Briony Tallis is a literary, self-important 13-year-old who lives in an English country estate in 1935. Her cousins, 15-year-old Lola Quincey and 9-year-old twins Jackson and Pierrot Quincey, are coming to stay with the Tallises because their parents are embroiled in a divorce. Meanwhile, Briony’s older sister Cecilia holds unresolved romantic feelings for Robbie Turner, the Tallises’ gardener (Robbie’s romantic feelings for Cecilia, meanwhile, are passionately resolved). Thanks to the Tallises’ funding, Robbie studies with Cecilia at Cambridge and plans to become a doctor. From a window of the estate, Briony witnesses the two of them accidentally break a family heirloom vase in front of a fountain. When Cecilia removes her clothes in front of Robbie to retrieve the shards from the fountain, Briony starts to think Robbie is a threat to her sister. Later, Robbie gives Briony a letter of apology to give to Cecilia, but accidentally hands her a vulgar draft instead. Briony reads the letter and becomes convinced Robbie is a menace. When Robbie realizes his error, he goes to Cecilia to apologize. This apology turns to passionate lovemaking in the family library. Briony enters the room and interrupts, further cementing her resentment and suspicion of Robbie.
The family gathers for a dinner to commemorate the visit of Leon, the oldest Tallis child. He has brought a friend, Paul Marshall, with him. Paul is the heir to a chocolate fortune. The twins leave the dinner table, and leave a letter behind explaining they have run away from the house because they miss their parents. The guests assemble search parties to look for the boys on the grounds.
Briony, searching alone, finds Lola being raped in a remote part of the estate. The assailant runs away before Briony can identify him, but as she consoles Lola she convinces both Lola and herself that she saw Robbie commit the crime. Briony leads Lola back to the house and delivers her story to all the adults present. Policemen arrive and Briony testifies that she saw Robbie commit the crime. After many hours, Robbie returns to the house with the twins; he had been searching for them alone all night. When he gets back, he is taken into police custody.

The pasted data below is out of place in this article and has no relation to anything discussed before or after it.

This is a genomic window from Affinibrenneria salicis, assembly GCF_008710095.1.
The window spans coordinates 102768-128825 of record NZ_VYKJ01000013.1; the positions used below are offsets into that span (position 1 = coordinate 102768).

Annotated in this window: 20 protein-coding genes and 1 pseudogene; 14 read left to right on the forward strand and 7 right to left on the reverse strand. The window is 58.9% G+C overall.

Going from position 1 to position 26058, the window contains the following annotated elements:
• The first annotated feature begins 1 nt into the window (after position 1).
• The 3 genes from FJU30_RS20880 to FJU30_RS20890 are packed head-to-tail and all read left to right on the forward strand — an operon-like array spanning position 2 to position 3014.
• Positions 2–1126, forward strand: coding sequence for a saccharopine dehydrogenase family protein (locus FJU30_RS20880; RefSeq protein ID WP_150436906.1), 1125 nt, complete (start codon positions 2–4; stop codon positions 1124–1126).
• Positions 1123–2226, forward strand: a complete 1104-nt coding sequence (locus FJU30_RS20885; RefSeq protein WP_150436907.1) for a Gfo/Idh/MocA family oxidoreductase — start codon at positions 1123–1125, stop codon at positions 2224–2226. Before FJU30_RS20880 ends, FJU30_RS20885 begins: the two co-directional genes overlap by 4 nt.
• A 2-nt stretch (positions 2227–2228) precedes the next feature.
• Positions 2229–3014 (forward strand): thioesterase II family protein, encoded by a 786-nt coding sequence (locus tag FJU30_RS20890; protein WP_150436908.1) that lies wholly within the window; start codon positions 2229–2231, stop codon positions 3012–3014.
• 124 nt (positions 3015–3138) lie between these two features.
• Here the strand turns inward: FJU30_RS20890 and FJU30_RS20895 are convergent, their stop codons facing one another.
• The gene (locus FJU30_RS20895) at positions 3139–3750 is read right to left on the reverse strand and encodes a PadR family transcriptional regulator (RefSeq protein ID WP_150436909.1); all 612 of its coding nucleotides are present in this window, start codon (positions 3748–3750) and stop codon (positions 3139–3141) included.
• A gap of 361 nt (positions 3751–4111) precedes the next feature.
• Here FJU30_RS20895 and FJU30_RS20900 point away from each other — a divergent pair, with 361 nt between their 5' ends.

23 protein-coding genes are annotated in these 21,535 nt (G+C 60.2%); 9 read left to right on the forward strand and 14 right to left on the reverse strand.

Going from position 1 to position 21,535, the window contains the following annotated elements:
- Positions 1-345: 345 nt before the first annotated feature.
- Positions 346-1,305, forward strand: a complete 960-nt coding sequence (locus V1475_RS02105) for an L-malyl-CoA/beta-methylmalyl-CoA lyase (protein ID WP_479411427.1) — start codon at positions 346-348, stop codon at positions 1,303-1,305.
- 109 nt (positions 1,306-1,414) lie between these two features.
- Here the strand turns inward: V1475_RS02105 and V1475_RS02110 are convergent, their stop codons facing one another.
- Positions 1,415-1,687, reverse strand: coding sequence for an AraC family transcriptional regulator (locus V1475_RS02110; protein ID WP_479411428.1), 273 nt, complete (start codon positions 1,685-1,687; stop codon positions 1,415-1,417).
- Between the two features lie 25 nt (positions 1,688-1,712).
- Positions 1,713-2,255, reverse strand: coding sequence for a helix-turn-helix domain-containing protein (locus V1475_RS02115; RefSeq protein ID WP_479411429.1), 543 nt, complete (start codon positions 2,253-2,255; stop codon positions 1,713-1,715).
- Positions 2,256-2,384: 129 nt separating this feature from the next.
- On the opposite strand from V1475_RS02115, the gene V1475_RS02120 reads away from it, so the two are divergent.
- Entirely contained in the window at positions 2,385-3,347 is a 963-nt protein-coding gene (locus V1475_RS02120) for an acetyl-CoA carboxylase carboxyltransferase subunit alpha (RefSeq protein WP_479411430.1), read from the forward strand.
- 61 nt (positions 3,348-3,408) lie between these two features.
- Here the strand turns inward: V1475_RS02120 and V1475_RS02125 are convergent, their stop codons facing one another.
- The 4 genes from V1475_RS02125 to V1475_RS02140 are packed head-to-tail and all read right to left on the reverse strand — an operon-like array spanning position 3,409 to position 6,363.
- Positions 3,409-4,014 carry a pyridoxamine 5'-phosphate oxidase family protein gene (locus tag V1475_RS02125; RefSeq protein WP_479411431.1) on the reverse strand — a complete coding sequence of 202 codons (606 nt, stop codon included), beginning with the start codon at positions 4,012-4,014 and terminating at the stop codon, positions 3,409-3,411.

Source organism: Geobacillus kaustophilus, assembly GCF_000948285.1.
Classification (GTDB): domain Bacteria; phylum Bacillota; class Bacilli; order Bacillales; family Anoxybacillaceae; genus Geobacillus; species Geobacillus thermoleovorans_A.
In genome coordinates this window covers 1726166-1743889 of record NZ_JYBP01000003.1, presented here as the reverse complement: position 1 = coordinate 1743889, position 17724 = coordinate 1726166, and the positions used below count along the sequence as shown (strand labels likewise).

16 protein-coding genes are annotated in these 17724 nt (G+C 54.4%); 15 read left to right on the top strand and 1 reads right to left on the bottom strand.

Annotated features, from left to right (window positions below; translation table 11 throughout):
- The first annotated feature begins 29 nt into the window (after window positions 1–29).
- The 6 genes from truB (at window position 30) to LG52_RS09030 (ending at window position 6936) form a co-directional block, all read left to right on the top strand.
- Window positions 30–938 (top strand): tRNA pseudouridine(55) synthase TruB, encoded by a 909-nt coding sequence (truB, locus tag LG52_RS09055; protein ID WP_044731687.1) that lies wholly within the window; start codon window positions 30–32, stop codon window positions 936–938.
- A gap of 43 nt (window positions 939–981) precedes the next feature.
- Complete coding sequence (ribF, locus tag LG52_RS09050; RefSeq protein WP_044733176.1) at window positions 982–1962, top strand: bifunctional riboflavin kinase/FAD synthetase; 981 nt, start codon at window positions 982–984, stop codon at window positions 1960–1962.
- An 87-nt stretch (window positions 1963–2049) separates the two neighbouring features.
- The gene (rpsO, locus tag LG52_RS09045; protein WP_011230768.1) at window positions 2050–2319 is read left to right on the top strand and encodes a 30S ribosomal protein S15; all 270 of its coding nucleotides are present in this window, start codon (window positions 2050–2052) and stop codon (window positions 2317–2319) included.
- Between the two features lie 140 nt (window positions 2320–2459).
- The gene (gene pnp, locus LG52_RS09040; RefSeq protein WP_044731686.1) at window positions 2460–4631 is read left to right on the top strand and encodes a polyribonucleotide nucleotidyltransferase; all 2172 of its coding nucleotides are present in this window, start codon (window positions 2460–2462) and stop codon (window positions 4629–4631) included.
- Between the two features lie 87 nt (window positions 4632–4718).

Part Two resumes after Robbie has served three and a half years in prison for Lola’s assault. During that time, he has been in constant correspondence with Cecilia, even though she has not been allowed to visit him in person. She has cut ties with her family and started a career as a nurse. Cecilia’s latest letter informs Robbie that Briony has contacted her in the hopes of retracting the false testimony she made years earlier.
The outbreak of World War II allows Robbie to end his sentence by enlisting in the army. He goes to fight in France. When Part Two begins, he must walk to the coast with his comrades Corporal Nettle and Corporal Mace in order to evacuate with the British forces. During this walk, the men behold disturbing carnage. Despite having a painful shrapnel wound, Robbie makes it to the coast and is evacuated.
Part Three focuses on Briony, who has foregone college to work as a nurse during the war. Work is demanding, and she is intimidated by her overseer, Nurse Drummond. An influx of injured men from the French evacuation arrives to the hospital, and the harrowing experience of treating them causes Briony to mature. In her rare free time, Briony writes stories, which she submits to magazines unsuccessfully.
A letter from her father informs Briony that Paul and Lola are to be married. She attends their wedding and, afterwards, pays a visit to Cecilia. Unexpectedly, Robbie is present as well. The atmosphere is tense, but Briony agrees to take the steps necessary to alert her family and the relevant legal authorities of her change in testimony. Cecilia and Robbie see Briony off, and Briony understands that after she finishes the tasks she agreed to, she must begin an in-depth process of “atonement.”
The book’s epilogue reveals that this atonement process was to write the preceding novel itself. Briony, now 77, narrates in the first person. She has just been diagnosed with irreversible dementia. She describes going to a library to donate her correspondence with Corporal Nettle—used to write this book—and afterwards attends a birthday party thrown by her surviving relatives, including Pierrot and Leon. While Briony longs to publish her memoir, she cannot do so while Paul and Lola remain alive. They are now well-connected socialites and will doubtless sue her for libel. Briony admits that her novelization has changed some details—for example, Robbie and Cecilia both actually perished in the war, but her fiction allowed them to live—but she reflects that even though achieving atonement will be impossible for her, her attempt to do so is indispensable.